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I have 3 mammy dolls with the flour sack dresses on. One small, and two large ones which is hand made. I love them and would not depart from them for anything!!
The real crime of the Mammy Doll is that it is a reminder of the limited black representation allowed in pop culture in the 1930’s. Had the doll been on the market with say, great black baseball players of the time, which there were many, it would be viewed as another black pop culture artifact. After the Civil War any time a black American did anything out of character with the limited cultural black models allowed by the politics of the time, it was considered controversial. This continued until the mid 50’s. Then Black achievement slowly began to be celebrated.
There is nothing wrong with the mammy doll that a different politics of the time would not have solved. Had Harriet Tubman, Fredrick Douglas, Satchel Page, Jessie Daniel Ames, Billie Holiday dolls and other representations been available, the Mammy doll would be a mere whimsical footnote.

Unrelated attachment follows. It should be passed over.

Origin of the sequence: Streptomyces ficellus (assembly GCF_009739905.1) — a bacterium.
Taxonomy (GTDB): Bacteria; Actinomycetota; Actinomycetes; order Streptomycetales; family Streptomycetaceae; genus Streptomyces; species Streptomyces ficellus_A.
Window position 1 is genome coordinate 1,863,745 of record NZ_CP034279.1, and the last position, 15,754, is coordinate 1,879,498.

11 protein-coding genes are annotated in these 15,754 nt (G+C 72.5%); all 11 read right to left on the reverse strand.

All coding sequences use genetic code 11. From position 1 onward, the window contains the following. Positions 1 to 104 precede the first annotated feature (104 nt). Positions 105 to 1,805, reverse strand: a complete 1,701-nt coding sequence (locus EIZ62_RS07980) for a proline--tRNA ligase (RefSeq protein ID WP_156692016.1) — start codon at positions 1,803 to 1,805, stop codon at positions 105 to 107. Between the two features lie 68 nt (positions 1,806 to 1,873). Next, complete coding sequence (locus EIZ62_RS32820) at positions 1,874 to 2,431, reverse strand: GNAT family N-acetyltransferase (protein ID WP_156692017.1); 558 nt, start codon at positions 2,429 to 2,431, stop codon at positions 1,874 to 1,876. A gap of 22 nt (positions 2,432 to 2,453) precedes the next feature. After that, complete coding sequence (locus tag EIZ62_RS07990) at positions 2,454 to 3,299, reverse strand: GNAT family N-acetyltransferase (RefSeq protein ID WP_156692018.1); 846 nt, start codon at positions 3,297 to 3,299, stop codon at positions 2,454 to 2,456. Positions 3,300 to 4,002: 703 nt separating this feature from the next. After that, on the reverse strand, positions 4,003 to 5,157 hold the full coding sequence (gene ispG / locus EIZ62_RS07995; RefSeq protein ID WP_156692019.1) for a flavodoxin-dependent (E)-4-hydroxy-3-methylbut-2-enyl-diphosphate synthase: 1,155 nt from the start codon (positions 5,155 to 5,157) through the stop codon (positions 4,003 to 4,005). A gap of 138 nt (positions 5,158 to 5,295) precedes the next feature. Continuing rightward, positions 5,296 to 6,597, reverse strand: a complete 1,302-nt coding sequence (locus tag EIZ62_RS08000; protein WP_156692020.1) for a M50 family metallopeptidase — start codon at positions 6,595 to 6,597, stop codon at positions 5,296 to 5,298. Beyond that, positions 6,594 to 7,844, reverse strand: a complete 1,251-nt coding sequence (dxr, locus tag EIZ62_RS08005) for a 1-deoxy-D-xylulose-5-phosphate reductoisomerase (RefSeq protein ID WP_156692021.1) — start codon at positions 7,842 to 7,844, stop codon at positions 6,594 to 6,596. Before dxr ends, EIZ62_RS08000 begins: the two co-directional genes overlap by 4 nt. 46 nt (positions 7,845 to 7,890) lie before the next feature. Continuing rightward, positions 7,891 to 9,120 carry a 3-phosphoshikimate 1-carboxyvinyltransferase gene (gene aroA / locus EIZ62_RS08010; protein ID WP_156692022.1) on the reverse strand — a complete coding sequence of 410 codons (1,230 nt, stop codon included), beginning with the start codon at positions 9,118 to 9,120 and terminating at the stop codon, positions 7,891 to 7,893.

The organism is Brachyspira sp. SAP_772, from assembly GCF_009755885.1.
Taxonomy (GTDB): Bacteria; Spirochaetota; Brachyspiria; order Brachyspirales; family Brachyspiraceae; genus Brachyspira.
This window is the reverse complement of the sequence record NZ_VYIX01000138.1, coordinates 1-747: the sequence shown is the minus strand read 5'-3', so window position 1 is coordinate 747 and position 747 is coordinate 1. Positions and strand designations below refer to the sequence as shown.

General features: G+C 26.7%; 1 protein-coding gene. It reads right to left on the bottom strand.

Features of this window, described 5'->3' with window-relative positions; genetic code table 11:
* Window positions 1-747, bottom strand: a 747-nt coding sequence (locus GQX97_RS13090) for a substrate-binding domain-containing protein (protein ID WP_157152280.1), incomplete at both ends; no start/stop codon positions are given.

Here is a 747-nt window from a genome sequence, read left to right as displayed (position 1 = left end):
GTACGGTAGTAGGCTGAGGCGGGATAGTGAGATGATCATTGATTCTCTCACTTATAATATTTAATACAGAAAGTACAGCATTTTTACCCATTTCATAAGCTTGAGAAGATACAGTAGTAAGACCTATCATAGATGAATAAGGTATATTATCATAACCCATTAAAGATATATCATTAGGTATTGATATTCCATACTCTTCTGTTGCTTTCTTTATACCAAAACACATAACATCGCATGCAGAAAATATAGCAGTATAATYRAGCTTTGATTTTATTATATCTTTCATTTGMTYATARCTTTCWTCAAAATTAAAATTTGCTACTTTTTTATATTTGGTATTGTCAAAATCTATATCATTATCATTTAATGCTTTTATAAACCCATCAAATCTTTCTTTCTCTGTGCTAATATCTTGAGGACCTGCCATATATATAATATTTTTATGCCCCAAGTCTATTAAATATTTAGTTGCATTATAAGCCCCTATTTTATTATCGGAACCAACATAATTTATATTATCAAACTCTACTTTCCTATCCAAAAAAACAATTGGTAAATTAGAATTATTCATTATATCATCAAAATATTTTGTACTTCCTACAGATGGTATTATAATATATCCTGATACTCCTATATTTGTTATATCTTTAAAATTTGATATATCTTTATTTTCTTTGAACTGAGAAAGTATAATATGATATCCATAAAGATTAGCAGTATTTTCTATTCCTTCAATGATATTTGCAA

Although I applaud your ability to try and empathize, I often wonder if we perpetuate and worsen assumptions that just were not true. True that some depictions of people of color were in that time very offensive, but the Mammy doll was far from a derogatory depiction. What you failed to mention was in fact children grew to love their caretakers and this is actually what birthed the Mammy doll. It was the endearing love of children which demanded a doll to represent that. People have features, and your doll is not a negative representation. It’s a doll. Most dolls are not exact representations of actual features. I think she’s lovely. It makes me wonder what is the issue. I’m sorry, just as I have an upturned nose because I’m Scotch Irish, All other types of people have distinct features. By denying those as normal, you are in fact making them seem “ugly” or negative. They are beautiful and their features are too, so again, if you have an issue with it, then that seems like a you problem. Sometimes we breed and edge prejudice along because we find something offensive when its not. We read into things to try and find a sinister reason for it, when instead sometimes it is the EXACT opposite. Also, what you failed to mention is, that after the War, the Mammy doll was used as a propaganda tool to help with integration. It was used to normalize the population and help acclimate them to living with people in a different and new way. Judging the past with modern eyes is a very dangerous thing to do. I prefer to have perspective and to appreciate that your grandmother sought to honor the person she entrusted her children with. That is what I would say if someone came to my house and was offended by the doll. Jmo